I ran up nearly a thousand miles riding the back fender of Lenny’s Harley that weekend. I spent time drinking and playing pool with a group of bikers from Sudbury. Some guys wanted my company for their own bitch pads until Lenny said otherwise. We got stopped and interrogated twice by the Ontario Provincial Police, detained at customs, coming and going, while the authorities asked questions and searched the bikes. My I.D. was taken from me and I waited in a small, cement block room wondering what was going to happen to me. There was no response from the U.S. Customs Officer when I told him, “My mom knows I’m here.”
Throughout all that, my only real concern was my sore, numb ass and on the second morning I asked Lenny if he’d donate his pillow for me to sit on. I folded it in half, end to end, so it wouldn’t get caught up in the back wheel of the bike. The extra softness didn’t take care of my cervix, but my butt was a little less tender. Still, when Lenny dropped me off on Monday I was stiff, sore and chafed. Bev met us in the driveway and offered to pay my bus fare home to Ottawa. I never saw Lenny again.
A Ride in the Dark – excerpts from the review
A motorcyclist takes us on a trip to her painful past.
reviewed by Ted Bishop
Literary Review of Canada – April 2016
“Lorrie Jorgensen’s First Gear: A Motorcycle Memoir takes the reader on lonely roads like Ontario’s Highway 11 as it arcs north over Lake Superior, and in memory through incest, rape, alcoholism and, perhaps worst of all, the court process of confronting her
Jorgensen writes passionately about motorcycling, and she puts the reader on the bike. “The centre dashed lines rip by like newspapers coming off a printing press,” she says. “My boots are inches away from asphalt that races past like the belt on a sander.” These are images any rider will have, but would not have formulated, and she or he will nod in recognition with “its abrasiveness always waiting to scrape the best off of you, leaving your body bleeding and broken. The gap is the difference between exhilaration and death.” It is not all exhilaration. She renders the strain of backing a loaded bike up an incline, the hassle of getting in and out of rain gear, the problem of peeing in parking lots (you get backsplash from asphalt; ditches are better). Jorgensen knows the ride.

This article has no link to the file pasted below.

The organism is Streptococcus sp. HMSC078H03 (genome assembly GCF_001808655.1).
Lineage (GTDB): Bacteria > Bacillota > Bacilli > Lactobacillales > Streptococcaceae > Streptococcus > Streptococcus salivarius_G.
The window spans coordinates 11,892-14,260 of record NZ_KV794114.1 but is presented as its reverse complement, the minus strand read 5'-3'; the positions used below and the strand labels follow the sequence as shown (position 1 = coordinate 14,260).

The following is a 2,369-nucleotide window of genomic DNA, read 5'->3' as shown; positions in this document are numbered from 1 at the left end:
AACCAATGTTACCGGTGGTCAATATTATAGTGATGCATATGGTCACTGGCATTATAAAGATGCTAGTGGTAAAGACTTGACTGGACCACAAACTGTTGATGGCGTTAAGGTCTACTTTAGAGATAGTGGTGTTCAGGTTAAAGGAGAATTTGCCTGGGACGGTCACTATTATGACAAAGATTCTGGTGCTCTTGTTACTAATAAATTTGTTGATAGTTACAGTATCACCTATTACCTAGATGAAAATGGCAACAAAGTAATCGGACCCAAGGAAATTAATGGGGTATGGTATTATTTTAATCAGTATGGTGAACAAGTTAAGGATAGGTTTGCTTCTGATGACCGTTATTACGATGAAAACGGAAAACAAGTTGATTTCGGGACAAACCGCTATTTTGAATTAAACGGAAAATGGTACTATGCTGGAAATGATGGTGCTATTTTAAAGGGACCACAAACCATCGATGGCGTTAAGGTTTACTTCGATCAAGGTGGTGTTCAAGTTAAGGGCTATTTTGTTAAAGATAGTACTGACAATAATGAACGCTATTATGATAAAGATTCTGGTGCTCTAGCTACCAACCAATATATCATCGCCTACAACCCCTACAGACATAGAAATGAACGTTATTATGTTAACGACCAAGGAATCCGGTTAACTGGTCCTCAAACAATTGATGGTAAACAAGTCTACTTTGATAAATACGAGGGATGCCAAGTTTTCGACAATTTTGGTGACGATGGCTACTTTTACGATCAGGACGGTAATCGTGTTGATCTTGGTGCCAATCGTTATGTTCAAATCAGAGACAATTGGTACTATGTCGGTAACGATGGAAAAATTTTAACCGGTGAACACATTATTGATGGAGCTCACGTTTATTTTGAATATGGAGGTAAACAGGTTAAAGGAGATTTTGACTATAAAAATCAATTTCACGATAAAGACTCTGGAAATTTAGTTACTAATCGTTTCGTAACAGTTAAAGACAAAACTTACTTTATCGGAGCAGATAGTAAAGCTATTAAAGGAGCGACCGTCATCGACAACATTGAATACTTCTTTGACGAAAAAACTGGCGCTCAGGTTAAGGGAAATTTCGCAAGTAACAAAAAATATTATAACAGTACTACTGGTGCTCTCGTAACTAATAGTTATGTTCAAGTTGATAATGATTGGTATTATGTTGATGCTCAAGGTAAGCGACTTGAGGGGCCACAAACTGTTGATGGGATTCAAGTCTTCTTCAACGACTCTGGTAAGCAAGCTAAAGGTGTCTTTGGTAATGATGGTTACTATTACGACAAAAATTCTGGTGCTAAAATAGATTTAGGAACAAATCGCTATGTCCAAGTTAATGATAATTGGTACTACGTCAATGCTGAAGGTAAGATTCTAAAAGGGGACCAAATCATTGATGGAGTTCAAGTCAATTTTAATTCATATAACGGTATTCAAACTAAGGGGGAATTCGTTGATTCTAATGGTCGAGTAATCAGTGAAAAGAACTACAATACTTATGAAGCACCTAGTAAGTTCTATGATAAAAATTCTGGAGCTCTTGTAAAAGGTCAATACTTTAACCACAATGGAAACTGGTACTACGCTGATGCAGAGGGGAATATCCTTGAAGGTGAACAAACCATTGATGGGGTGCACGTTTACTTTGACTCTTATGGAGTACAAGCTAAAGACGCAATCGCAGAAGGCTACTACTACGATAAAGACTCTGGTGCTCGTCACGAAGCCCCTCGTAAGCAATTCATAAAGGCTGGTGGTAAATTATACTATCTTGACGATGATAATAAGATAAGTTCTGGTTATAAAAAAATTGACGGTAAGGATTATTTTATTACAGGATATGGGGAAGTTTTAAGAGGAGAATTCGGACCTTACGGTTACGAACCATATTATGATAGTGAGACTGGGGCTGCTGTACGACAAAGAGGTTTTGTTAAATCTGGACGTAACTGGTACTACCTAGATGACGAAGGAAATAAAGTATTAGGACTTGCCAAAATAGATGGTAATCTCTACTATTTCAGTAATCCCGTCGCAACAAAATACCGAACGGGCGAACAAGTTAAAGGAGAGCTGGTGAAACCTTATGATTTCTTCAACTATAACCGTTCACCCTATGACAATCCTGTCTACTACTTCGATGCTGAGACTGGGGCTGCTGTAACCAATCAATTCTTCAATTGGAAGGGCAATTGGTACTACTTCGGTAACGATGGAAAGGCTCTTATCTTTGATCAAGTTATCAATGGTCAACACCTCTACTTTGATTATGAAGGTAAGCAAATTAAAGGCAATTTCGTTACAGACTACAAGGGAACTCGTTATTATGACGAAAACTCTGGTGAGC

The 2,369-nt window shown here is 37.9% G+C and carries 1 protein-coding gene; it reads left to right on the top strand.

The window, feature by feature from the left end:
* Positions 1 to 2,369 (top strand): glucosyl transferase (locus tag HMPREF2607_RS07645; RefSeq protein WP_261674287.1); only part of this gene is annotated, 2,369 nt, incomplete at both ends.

She celebrates the spirit of Northern Ontario, a quirky combination of humour and perseverance embodied in the giant flying saucer at Moonbeam, the huge raptor in Mattice, and the three-storey high snowman, wearing sunglasses and holding a fishing pole, in Beardmore. And the emptiness, the wonder of being able to travel for 200 kilometres in Canada’s most populous province and see nothing, no town, no settlements, scarcely another vehicle. Jorgensen also renders the mental ride, the movement in and out from reverie to the road. There is a meditative aspect to motorcycling that is not at all like sitting on a yoga mat. Slippery tar strips suddenly yank your mind back to the road. The buffeting from big trucks shakes even a big Harley. Yet this empties your thoughts. Then the solitude and the rhythm of the engine return you to reflection, and you get deeper by moving in and out, each time a little further out, beyond the superficial hurt, or hate, or love to explore the deeper, subtler aspects of your own responses, your exchanges with others.
Jorgensen captures the backandforth process we all experience in working through our turmoil. She has nailed the ride.”
Reading from the Good Book – excerpts from the review
reviewed by Nancy Irwin
Canadian Biker Magazine – April 2016
“Many people enjoy impressive international adventures on bikes with knobby tires, but this is different. Lorrie starts in the Ottawa Valley. She’s 50 years old and looking back. Her solo trip deseribes places as they were in the 1970s-how they got their names and what they have become now, layered with stories from her childhood and youth. She and her Harley, Thelma D, make their way to Winnipeg, and loop back touring Ouebec and Ontario.
The official reason for the journey? She needed to clear the cobwebs out of her head. lt’s that story, and an impressive one.
Her life story is filled with so much emotion and insight. lt’s a brilliant biker tale. I want to thank her for being so brave. l’m sorry when the story ends but then I realize that it doesn’t. Only the book ends.”